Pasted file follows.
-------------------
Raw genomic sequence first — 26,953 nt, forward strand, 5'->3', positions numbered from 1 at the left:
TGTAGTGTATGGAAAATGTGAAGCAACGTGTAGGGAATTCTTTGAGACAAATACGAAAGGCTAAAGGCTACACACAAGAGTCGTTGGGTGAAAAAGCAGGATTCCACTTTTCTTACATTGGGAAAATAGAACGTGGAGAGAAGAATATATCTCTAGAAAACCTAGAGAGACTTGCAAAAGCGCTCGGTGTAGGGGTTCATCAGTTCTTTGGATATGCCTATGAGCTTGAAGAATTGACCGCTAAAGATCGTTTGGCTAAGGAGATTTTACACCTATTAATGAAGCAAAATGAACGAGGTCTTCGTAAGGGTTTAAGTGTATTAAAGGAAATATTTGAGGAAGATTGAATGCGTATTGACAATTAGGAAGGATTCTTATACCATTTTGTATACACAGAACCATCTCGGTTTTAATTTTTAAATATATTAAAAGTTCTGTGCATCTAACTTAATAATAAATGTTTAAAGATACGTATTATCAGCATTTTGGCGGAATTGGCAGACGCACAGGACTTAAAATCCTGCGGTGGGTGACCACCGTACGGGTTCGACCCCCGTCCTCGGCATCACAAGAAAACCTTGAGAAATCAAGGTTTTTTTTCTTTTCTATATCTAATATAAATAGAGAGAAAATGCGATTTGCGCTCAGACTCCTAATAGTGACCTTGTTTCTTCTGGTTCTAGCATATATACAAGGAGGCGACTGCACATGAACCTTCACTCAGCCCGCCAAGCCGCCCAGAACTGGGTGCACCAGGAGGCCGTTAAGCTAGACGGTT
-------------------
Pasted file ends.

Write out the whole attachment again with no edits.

Raw genomic sequence first — 26,953 nt, forward strand, 5'->3', positions numbered from 1 at the left:
TGTAGTGTATGGAAAATGTGAAGCAACGTGTAGGGAATTCTTTGAGACAAATACGAAAGGCTAAAGGCTACACACAAGAGTCGTTGGGTGAAAAAGCAGGATTCCACTTTTCTTACATTGGGAAAATAGAACGTGGAGAGAAGAATATATCTCTAGAAAACCTAGAGAGACTTGCAAAAGCGCTCGGTGTAGGGGTTCATCAGTTCTTTGGATATGCCTATGAGCTTGAAGAATTGACCGCTAAAGATCGTTTGGCTAAGGAGATTTTACACCTATTAATGAAGCAAAATGAACGAGGTCTTCGTAAGGGTTTAAGTGTATTAAAGGAAATATTTGAGGAAGATTGAATGCGTATTGACAATTAGGAAGGATTCTTATACCATTTTGTATACACAGAACCATCTCGGTTTTAATTTTTAAATATATTAAAAGTTCTGTGCATCTAACTTAATAATAAATGTTTAAAGATACGTATTATCAGCATTTTGGCGGAATTGGCAGACGCACAGGACTTAAAATCCTGCGGTGGGTGACCACCGTACGGGTTCGACCCCCGTCCTCGGCATCACAAGAAAACCTTGAGAAATCAAGGTTTTTTTTCTTTTCTATATCTAATATAAATAGAGAGAAAATGCGATTTGCGCTCAGACTCCTAATAGTGACCTTGTTTCTTCTGGTTCTAGCATATATACAAGGAGGCGACTGCACATGAACCTTCACTCAGCCCGCCAAGCCGCCCAGAACTGGGTGCACCAGGAGGCCGTTAAGCTAGACGGTT